"My case illustrates how success is always rationalized. People really don’t like to hear success explained away as luck—especially successful people. As they age, and succeed, people feel their success was somehow inevitable. They don’t want to acknowledge the role played by accident in their lives. There is a reason for this: the world does not want to acknowledge it either." Michael Lewis's address to the Princeton Class of 2012.
On May 7th, Robert Krulwich (of WNYC's RadioLab and accompanying NPR blog Krulwich Wonders) gave the commencement speech to Berkeley Journalism School’s Class of 2011 on the future of journalism. (Via) [more inside]
For their January 2011 "Meaning of Life" issue, Esquire has relaunched their "What I've Learned" online archive featuring "wisdom and damn good advice from more than a dozen years" of 300+ celebrity interviews. Plus a video starring Daniella Ruah, of the show NCIS: Los Angeles, lip-synching advice from the archive: The Greatest Things Ever Said. (Video) [more inside]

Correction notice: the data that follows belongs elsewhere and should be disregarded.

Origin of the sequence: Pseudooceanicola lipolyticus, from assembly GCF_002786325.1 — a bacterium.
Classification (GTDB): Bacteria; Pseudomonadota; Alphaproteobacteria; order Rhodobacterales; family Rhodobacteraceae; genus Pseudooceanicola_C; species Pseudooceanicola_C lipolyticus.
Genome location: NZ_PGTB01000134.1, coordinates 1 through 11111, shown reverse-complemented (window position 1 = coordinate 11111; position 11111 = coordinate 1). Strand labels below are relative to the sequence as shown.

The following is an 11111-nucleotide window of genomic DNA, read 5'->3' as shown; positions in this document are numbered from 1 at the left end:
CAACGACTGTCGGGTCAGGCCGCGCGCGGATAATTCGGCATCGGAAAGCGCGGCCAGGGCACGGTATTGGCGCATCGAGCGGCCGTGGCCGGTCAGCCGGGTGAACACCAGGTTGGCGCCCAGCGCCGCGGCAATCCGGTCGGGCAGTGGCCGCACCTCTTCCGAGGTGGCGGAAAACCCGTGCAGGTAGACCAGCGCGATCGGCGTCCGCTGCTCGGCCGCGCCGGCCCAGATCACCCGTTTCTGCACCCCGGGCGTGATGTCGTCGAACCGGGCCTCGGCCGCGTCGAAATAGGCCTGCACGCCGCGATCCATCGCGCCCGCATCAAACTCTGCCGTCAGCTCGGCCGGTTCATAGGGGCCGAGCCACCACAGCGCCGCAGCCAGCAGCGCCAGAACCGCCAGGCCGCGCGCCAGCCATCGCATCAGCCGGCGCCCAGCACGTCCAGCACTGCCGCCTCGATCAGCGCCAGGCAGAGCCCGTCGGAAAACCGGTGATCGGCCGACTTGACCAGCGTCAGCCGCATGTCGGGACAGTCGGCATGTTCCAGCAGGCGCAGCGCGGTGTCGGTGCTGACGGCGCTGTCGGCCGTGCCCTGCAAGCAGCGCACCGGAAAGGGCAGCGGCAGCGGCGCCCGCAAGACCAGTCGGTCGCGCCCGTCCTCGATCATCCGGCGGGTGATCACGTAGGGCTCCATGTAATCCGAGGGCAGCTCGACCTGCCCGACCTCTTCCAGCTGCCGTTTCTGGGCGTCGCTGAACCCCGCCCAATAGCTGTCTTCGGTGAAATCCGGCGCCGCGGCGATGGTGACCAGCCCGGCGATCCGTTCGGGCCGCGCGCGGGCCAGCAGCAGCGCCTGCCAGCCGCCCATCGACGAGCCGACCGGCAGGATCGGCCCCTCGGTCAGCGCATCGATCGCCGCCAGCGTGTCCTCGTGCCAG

i hear so much complaining about this subject, i just wanted to lay my practical experience on you. free.
How To Make A Living Playing Music. Unicyclist and alt rocker banjo playerDanny Barnes lays down his thoughts about making it while making music. There's a lot to read in his piece, much of which may apply to you even if you're not a musician. via @colinmeloy. Hi, Colin!
"Each day brings new, stressful situations we must deal with in our business lives and our personal lives [sic]" - and let us not forget the bullying. That said, you may either breathe diaphragmatically, enter a deathmatch with your monitor (only applicable for "Computer Rage"), fantasize about starting the countdown on the the edifice/entity of your choice, or simply do yourself in (but for heavens sake, do the job correctly).